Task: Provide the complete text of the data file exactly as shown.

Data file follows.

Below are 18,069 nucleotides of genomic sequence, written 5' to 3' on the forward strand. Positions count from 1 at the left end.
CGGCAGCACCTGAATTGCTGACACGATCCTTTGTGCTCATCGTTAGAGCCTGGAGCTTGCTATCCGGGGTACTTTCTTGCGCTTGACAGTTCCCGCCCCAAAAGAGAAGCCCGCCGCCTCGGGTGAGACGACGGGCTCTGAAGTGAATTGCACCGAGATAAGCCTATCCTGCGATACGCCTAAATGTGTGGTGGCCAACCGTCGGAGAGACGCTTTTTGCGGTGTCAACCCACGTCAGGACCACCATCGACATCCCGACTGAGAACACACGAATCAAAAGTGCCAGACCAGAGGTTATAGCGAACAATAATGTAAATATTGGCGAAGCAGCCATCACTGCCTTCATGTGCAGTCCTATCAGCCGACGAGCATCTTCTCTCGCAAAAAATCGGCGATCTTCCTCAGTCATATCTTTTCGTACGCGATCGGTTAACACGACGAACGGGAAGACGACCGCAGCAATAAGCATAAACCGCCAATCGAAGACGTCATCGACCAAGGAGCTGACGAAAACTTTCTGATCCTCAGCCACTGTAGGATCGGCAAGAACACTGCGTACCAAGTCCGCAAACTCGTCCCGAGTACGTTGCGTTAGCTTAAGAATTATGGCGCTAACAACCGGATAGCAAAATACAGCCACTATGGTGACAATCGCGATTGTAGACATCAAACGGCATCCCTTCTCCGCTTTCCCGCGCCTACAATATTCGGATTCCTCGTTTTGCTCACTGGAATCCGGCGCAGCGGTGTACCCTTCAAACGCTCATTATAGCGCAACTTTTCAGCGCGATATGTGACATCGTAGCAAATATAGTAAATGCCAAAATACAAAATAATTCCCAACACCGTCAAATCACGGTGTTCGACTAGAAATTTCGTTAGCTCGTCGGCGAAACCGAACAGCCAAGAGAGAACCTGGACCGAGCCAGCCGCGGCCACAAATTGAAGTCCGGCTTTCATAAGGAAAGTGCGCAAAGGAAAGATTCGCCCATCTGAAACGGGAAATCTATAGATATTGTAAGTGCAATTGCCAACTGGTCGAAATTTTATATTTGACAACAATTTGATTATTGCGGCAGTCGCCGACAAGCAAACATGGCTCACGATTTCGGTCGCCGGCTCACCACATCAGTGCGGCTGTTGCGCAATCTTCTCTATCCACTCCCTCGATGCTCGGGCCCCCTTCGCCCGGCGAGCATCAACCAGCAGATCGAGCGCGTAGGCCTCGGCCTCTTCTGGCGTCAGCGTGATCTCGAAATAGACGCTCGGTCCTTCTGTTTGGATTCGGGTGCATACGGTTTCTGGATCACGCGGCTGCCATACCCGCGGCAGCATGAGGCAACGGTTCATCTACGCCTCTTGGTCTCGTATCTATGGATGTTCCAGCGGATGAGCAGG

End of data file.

Below are 18,069 nucleotides of genomic sequence, written 5' to 3' on the forward strand. Positions count from 1 at the left end.
CGGCAGCACCTGAATTGCTGACACGATCCTTTGTGCTCATCGTTAGAGCCTGGAGCTTGCTATCCGGGGTACTTTCTTGCGCTTGACAGTTCCCGCCCCAAAAGAGAAGCCCGCCGCCTCGGGTGAGACGACGGGCTCTGAAGTGAATTGCACCGAGATAAGCCTATCCTGCGATACGCCTAAATGTGTGGTGGCCAACCGTCGGAGAGACGCTTTTTGCGGTGTCAACCCACGTCAGGACCACCATCGACATCCCGACTGAGAACACACGAATCAAAAGTGCCAGACCAGAGGTTATAGCGAACAATAATGTAAATATTGGCGAAGCAGCCATCACTGCCTTCATGTGCAGTCCTATCAGCCGACGAGCATCTTCTCTCGCAAAAAATCGGCGATCTTCCTCAGTCATATCTTTTCGTACGCGATCGGTTAACACGACGAACGGGAAGACGACCGCAGCAATAAGCATAAACCGCCAATCGAAGACGTCATCGACCAAGGAGCTGACGAAAACTTTCTGATCCTCAGCCACTGTAGGATCGGCAAGAACACTGCGTACCAAGTCCGCAAACTCGTCCCGAGTACGTTGCGTTAGCTTAAGAATTATGGCGCTAACAACCGGATAGCAAAATACAGCCACTATGGTGACAATCGCGATTGTAGACATCAAACGGCATCCCTTCTCCGCTTTCCCGCGCCTACAATATTCGGATTCCTCGTTTTGCTCACTGGAATCCGGCGCAGCGGTGTACCCTTCAAACGCTCATTATAGCGCAACTTTTCAGCGCGATATGTGACATCGTAGCAAATATAGTAAATGCCAAAATACAAAATAATTCCCAACACCGTCAAATCACGGTGTTCGACTAGAAATTTCGTTAGCTCGTCGGCGAAACCGAACAGCCAAGAGAGAACCTGGACCGAGCCAGCCGCGGCCACAAATTGAAGTCCGGCTTTCATAAGGAAAGTGCGCAAAGGAAAGATTCGCCCATCTGAAACGGGAAATCTATAGATATTGTAAGTGCAATTGCCAACTGGTCGAAATTTTATATTTGACAACAATTTGATTATTGCGGCAGTCGCCGACAAGCAAACATGGCTCACGATTTCGGTCGCCGGCTCACCACATCAGTGCGGCTGTTGCGCAATCTTCTCTATCCACTCCCTCGATGCTCGGGCCCCCTTCGCCCGGCGAGCATCAACCAGCAGATCGAGCGCGTAGGCCTCGGCCTCTTCTGGCGTCAGCGTGATCTCGAAATAGACGCTCGGTCCTTCTGTTTGGATTCGGGTGCATACGGTTTCTGGATCACGCGGCTGCCATACCCGCGGCAGCATGAGGCAACGGTTCATCTACGCCTCTTGGTCTCGTATCTATGGATGTTCCAGCGGATGAGCAGG